Yesterday after I dropped the kids off for Grandma time, a little voice told me to visit the other crack dealer Educational Wonderland.  Sure enough, they had cool little wipe-off books of math facts games and drills for the little guys (yes, I gave my daughter math books for her birthday — she was thrilled), and these:

So today I was thumbing through the new history books, and a certain rising 4th grader comes along and picks one up. “Oh.  Those are the terrible KOLBE books.”  Disgust.  Horror.  How could your mother do this to you?!

“No, darling.  Those are the books I got for you to do instead of the Kolbe book.”

“Oooh!”  Picks up book again.  Actually looks at it.  “Hey, this looks fun!”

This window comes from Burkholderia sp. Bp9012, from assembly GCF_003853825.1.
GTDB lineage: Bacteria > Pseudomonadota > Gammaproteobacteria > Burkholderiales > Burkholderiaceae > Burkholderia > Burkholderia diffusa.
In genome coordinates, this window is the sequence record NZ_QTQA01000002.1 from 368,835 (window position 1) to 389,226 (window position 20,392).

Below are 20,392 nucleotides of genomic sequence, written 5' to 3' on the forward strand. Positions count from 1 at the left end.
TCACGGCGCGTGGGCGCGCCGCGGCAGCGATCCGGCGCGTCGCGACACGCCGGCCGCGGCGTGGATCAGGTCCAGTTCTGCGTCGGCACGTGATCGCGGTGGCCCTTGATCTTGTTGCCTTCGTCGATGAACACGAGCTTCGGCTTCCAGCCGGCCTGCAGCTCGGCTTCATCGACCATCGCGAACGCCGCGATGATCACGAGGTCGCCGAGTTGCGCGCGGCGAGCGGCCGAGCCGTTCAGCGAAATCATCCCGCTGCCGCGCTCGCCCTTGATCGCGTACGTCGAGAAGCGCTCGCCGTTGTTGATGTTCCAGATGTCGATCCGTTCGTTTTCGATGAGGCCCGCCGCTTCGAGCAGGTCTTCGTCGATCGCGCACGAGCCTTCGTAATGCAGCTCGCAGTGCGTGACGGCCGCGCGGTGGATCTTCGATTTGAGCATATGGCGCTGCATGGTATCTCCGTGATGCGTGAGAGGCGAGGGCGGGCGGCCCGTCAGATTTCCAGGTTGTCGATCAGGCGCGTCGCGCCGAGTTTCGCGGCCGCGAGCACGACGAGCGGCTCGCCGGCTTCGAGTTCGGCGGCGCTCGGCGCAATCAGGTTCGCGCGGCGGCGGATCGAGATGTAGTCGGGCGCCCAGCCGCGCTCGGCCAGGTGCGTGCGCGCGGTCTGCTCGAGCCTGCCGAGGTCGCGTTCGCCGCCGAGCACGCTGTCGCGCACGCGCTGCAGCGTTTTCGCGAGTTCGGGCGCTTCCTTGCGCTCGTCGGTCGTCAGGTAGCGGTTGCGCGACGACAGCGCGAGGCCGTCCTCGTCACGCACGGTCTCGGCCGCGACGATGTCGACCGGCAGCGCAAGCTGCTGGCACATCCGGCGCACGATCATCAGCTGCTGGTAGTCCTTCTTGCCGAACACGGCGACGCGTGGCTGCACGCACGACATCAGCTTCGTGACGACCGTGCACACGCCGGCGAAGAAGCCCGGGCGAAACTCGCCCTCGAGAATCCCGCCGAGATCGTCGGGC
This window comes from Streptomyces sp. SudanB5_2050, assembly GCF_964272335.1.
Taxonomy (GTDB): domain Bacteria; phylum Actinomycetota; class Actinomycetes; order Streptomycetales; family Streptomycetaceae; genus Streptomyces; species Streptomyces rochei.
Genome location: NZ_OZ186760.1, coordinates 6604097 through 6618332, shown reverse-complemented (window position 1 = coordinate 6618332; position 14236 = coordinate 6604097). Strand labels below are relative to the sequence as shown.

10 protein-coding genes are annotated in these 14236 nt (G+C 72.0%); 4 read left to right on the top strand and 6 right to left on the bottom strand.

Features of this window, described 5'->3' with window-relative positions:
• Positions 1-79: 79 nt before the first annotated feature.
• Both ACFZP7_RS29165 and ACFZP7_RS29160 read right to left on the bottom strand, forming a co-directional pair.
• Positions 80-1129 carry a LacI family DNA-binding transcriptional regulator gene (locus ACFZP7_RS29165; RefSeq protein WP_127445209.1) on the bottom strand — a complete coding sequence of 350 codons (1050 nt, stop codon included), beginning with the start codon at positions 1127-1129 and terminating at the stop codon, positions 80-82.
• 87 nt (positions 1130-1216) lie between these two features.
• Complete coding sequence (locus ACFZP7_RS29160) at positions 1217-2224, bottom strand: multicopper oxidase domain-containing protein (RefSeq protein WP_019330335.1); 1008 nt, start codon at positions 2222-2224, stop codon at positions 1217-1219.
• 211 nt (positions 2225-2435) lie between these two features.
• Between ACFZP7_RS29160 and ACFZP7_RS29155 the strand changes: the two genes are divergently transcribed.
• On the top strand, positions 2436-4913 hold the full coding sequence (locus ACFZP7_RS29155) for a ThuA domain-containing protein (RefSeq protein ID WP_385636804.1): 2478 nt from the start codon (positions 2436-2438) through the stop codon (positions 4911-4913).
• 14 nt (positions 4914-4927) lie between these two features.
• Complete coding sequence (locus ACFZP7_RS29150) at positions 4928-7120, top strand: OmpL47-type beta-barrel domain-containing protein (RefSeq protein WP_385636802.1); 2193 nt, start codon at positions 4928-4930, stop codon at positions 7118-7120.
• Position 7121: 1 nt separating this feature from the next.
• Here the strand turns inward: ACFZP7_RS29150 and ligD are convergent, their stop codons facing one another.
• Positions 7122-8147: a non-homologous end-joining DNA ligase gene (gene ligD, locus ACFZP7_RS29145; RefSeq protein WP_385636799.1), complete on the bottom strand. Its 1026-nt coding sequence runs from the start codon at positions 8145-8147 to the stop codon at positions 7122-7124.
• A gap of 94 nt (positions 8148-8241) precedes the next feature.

Yes dear.  After enough years of living with you, I begin to have a clue, thank you.

–>  I found this year that I really like having all four kids on the same subject.  Not necessarily the same books, just the same general topic.  So for the coming year, I signed up both big kids for Kolbe’s Ancient Rome study, which the boy has already started reading for fun, and the girl is determined to hate, on account of it being called Famous Men of Rome.

Emphasis on Men.  She is not interested in Men.  Plus it is Kolbe, and we all know that Kolbe is Evil.  Even though we have never ever tried it, and plus it looks eerily like what we already study.  But it is to be hated.

Anyhow the plan is for the boy to whiz through the set plan, which he will complain is too easy and plus he already read the book this summer and why does he have to do the dumb workbook, blah blah blah, and look, here’s an Osprey book, let’s read that instead, yes dear on your free time you may.  (And he will.)